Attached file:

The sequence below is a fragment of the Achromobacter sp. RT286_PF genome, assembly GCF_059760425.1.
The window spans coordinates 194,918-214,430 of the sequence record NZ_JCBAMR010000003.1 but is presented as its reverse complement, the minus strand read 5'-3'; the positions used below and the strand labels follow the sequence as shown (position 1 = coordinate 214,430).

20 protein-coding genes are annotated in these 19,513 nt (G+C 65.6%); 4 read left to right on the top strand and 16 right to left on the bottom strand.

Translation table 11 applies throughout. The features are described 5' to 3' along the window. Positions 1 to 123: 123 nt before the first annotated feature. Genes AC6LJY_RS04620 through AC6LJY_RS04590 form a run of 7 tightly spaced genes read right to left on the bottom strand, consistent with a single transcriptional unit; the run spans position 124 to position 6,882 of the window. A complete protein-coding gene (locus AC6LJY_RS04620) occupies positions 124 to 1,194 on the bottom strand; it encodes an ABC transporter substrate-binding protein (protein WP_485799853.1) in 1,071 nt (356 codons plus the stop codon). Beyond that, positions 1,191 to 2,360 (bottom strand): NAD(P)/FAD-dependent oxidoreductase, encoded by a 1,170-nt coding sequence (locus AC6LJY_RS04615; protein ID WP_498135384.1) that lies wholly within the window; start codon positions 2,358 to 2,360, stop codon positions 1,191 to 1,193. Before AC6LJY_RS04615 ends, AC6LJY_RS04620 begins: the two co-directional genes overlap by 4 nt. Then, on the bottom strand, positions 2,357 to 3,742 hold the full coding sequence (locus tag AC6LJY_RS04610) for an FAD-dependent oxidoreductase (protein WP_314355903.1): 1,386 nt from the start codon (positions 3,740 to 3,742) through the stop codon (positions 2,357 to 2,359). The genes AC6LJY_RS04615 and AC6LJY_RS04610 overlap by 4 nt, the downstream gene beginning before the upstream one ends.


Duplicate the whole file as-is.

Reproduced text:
The sequence below is a fragment of the Achromobacter sp. RT286_PF genome, assembly GCF_059760425.1.
The window spans coordinates 194,918-214,430 of the sequence record NZ_JCBAMR010000003.1 but is presented as its reverse complement, the minus strand read 5'-3'; the positions used below and the strand labels follow the sequence as shown (position 1 = coordinate 214,430).

20 protein-coding genes are annotated in these 19,513 nt (G+C 65.6%); 4 read left to right on the top strand and 16 right to left on the bottom strand.

Translation table 11 applies throughout. The features are described 5' to 3' along the window. Positions 1 to 123: 123 nt before the first annotated feature. Genes AC6LJY_RS04620 through AC6LJY_RS04590 form a run of 7 tightly spaced genes read right to left on the bottom strand, consistent with a single transcriptional unit; the run spans position 124 to position 6,882 of the window. A complete protein-coding gene (locus AC6LJY_RS04620) occupies positions 124 to 1,194 on the bottom strand; it encodes an ABC transporter substrate-binding protein (protein WP_485799853.1) in 1,071 nt (356 codons plus the stop codon). Beyond that, positions 1,191 to 2,360 (bottom strand): NAD(P)/FAD-dependent oxidoreductase, encoded by a 1,170-nt coding sequence (locus AC6LJY_RS04615; protein ID WP_498135384.1) that lies wholly within the window; start codon positions 2,358 to 2,360, stop codon positions 1,191 to 1,193. Before AC6LJY_RS04615 ends, AC6LJY_RS04620 begins: the two co-directional genes overlap by 4 nt. Then, on the bottom strand, positions 2,357 to 3,742 hold the full coding sequence (locus tag AC6LJY_RS04610) for an FAD-dependent oxidoreductase (protein WP_314355903.1): 1,386 nt from the start codon (positions 3,740 to 3,742) through the stop codon (positions 2,357 to 2,359). The genes AC6LJY_RS04615 and AC6LJY_RS04610 overlap by 4 nt, the downstream gene beginning before the upstream one ends.